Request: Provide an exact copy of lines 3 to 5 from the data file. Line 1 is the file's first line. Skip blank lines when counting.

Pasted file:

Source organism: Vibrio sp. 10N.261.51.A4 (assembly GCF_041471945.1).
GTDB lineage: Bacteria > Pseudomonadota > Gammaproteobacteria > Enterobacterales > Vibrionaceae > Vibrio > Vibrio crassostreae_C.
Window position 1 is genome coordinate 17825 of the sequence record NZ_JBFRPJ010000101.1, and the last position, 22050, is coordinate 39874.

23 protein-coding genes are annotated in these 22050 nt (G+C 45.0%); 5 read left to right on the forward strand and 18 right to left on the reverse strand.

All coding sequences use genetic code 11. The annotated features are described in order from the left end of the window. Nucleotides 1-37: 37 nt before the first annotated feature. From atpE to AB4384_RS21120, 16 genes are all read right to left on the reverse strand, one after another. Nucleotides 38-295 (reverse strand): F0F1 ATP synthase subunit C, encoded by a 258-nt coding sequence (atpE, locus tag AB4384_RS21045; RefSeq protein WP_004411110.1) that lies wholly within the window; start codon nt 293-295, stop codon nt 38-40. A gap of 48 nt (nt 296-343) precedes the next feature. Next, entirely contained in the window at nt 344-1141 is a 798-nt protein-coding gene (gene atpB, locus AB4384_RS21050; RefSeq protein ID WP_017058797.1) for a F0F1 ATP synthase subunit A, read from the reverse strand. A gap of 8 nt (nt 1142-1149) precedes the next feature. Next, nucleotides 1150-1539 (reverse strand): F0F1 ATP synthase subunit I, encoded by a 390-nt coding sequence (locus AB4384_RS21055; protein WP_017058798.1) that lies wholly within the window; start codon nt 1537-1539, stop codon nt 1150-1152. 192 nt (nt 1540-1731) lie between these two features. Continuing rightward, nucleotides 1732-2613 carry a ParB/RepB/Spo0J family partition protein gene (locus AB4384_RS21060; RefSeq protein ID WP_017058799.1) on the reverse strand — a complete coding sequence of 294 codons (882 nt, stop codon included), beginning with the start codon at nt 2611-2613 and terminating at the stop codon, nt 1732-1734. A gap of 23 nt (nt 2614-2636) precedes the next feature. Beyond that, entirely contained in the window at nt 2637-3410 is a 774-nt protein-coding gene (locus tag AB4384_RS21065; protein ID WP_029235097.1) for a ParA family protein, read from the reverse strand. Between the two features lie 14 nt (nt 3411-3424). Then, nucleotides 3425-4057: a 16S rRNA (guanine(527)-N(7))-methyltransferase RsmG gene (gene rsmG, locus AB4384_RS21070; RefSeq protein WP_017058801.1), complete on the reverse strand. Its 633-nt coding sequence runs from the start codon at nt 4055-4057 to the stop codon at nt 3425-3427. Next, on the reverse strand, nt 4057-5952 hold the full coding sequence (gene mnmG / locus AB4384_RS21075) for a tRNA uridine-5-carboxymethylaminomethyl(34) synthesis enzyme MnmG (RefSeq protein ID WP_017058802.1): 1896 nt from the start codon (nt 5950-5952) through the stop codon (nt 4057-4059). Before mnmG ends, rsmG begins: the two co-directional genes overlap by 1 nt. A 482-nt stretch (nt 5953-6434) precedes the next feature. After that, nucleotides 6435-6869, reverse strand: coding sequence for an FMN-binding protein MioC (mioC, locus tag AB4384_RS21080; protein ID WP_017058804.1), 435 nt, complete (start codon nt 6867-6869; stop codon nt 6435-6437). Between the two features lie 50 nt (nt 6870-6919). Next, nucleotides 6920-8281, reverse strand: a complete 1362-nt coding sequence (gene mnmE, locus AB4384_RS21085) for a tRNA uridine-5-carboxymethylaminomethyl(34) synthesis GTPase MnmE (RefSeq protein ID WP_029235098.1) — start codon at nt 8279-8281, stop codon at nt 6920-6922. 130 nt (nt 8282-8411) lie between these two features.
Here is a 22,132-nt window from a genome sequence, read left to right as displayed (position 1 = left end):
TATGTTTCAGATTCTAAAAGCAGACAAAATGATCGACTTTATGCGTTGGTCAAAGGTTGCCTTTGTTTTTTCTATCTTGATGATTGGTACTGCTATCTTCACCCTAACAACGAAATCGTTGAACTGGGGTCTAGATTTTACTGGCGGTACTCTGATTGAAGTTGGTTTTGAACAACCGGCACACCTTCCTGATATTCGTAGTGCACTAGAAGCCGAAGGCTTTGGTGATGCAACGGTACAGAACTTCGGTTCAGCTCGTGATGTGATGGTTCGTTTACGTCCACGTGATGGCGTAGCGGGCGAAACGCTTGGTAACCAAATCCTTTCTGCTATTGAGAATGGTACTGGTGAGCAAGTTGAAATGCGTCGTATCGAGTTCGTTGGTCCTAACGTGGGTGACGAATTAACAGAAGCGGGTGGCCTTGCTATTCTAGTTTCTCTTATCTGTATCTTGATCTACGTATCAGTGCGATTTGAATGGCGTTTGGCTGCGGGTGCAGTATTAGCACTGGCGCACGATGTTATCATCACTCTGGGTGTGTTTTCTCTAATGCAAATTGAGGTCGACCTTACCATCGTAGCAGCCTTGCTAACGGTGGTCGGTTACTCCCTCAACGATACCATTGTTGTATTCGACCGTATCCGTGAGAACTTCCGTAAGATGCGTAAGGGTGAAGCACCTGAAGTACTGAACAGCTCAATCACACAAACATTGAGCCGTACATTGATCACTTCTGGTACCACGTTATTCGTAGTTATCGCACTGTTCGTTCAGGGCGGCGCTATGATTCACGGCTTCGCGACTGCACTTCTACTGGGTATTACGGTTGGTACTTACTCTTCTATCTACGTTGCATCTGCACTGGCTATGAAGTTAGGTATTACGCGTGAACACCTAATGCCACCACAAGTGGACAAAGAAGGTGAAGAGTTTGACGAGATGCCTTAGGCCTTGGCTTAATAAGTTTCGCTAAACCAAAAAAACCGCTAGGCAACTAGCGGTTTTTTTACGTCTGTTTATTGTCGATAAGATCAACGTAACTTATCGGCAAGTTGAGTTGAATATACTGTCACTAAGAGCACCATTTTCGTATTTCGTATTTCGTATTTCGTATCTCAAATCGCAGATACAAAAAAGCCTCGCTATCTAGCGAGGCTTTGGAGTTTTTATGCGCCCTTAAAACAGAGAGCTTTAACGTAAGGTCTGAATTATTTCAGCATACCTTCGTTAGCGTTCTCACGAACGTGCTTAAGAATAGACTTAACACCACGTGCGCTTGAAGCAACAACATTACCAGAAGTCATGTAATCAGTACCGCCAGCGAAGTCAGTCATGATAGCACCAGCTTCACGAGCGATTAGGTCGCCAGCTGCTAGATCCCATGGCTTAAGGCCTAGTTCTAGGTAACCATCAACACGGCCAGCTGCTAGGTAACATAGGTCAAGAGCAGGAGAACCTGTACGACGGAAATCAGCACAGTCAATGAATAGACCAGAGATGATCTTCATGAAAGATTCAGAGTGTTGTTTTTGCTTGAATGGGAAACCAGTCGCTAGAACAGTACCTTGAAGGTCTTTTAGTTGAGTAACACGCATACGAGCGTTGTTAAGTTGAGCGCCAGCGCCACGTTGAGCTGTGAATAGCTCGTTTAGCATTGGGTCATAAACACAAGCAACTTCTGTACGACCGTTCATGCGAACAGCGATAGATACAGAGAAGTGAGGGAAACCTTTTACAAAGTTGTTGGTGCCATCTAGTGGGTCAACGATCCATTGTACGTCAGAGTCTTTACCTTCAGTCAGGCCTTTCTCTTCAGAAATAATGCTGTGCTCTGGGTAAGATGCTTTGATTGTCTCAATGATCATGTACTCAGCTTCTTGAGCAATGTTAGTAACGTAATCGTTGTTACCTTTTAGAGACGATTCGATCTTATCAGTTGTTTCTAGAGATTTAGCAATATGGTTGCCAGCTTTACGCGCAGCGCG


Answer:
Window position 1 is genome coordinate 17825 of the sequence record NZ_JBFRPJ010000101.1, and the last position, 22050, is coordinate 39874.

23 protein-coding genes are annotated in these 22050 nt (G+C 45.0%); 5 read left to right on the forward strand and 18 right to left on the reverse strand.

All coding sequences use genetic code 11. The annotated features are described in order from the left end of the window. Nucleotides 1-37: 37 nt before the first annotated feature. From atpE to AB4384_RS21120, 16 genes are all read right to left on the reverse strand, one after another. Nucleotides 38-295 (reverse strand): F0F1 ATP synthase subunit C, encoded by a 258-nt coding sequence (atpE, locus tag AB4384_RS21045; RefSeq protein WP_004411110.1) that lies wholly within the window; start codon nt 293-295, stop codon nt 38-40. A gap of 48 nt (nt 296-343) precedes the next feature. Next, entirely contained in the window at nt 344-1141 is a 798-nt protein-coding gene (gene atpB, locus AB4384_RS21050; RefSeq protein ID WP_017058797.1) for a F0F1 ATP synthase subunit A, read from the reverse strand. A gap of 8 nt (nt 1142-1149) precedes the next feature. Next, nucleotides 1150-1539 (reverse strand): F0F1 ATP synthase subunit I, encoded by a 390-nt coding sequence (locus AB4384_RS21055; protein WP_017058798.1) that lies wholly within the window; start codon nt 1537-1539, stop codon nt 1150-1152. 192 nt (nt 1540-1731) lie between these two features. Continuing rightward, nucleotides 1732-2613 carry a ParB/RepB/Spo0J family partition protein gene (locus AB4384_RS21060; RefSeq protein ID WP_017058799.1) on the reverse strand — a complete coding sequence of 294 codons (882 nt, stop codon included), beginning with the start codon at nt 2611-2613 and terminating at the stop codon, nt 1732-1734. A gap of 23 nt (nt 2614-2636) precedes the next feature. Beyond that, entirely contained in the window at nt 2637-3410 is a 774-nt protein-coding gene (locus tag AB4384_RS21065; protein ID WP_029235097.1) for a ParA family protein, read from the reverse strand. Between the two features lie 14 nt (nt 3411-3424). Then, nucleotides 3425-4057: a 16S rRNA (guanine(527)-N(7))-methyltransferase RsmG gene (gene rsmG, locus AB4384_RS21070; RefSeq protein WP_017058801.1), complete on the reverse strand. Its 633-nt coding sequence runs from the start codon at nt 4055-4057 to the stop codon at nt 3425-3427. Next, on the reverse strand, nt 4057-5952 hold the full coding sequence (gene mnmG / locus AB4384_RS21075) for a tRNA uridine-5-carboxymethylaminomethyl(34) synthesis enzyme MnmG (RefSeq protein ID WP_017058802.1): 1896 nt from the start codon (nt 5950-5952) through the stop codon (nt 4057-4059). Before mnmG ends, rsmG begins: the two co-directional genes overlap by 1 nt. A 482-nt stretch (nt 5953-6434) precedes the next feature. After that, nucleotides 6435-6869, reverse strand: coding sequence for an FMN-binding protein MioC (mioC, locus tag AB4384_RS21080; protein ID WP_017058804.1), 435 nt, complete (start codon nt 6867-6869; stop codon nt 6435-6437). Between the two features lie 50 nt (nt 6870-6919). Next, nucleotides 6920-8281, reverse strand: a complete 1362-nt coding sequence (gene mnmE, locus AB4384_RS21085) for a tRNA uridine-5-carboxymethylaminomethyl(34) synthesis GTPase MnmE (RefSeq protein ID WP_029235098.1) — start codon at nt 8279-8281, stop codon at nt 6920-6922. 130 nt (nt 8282-8411) lie between these two features.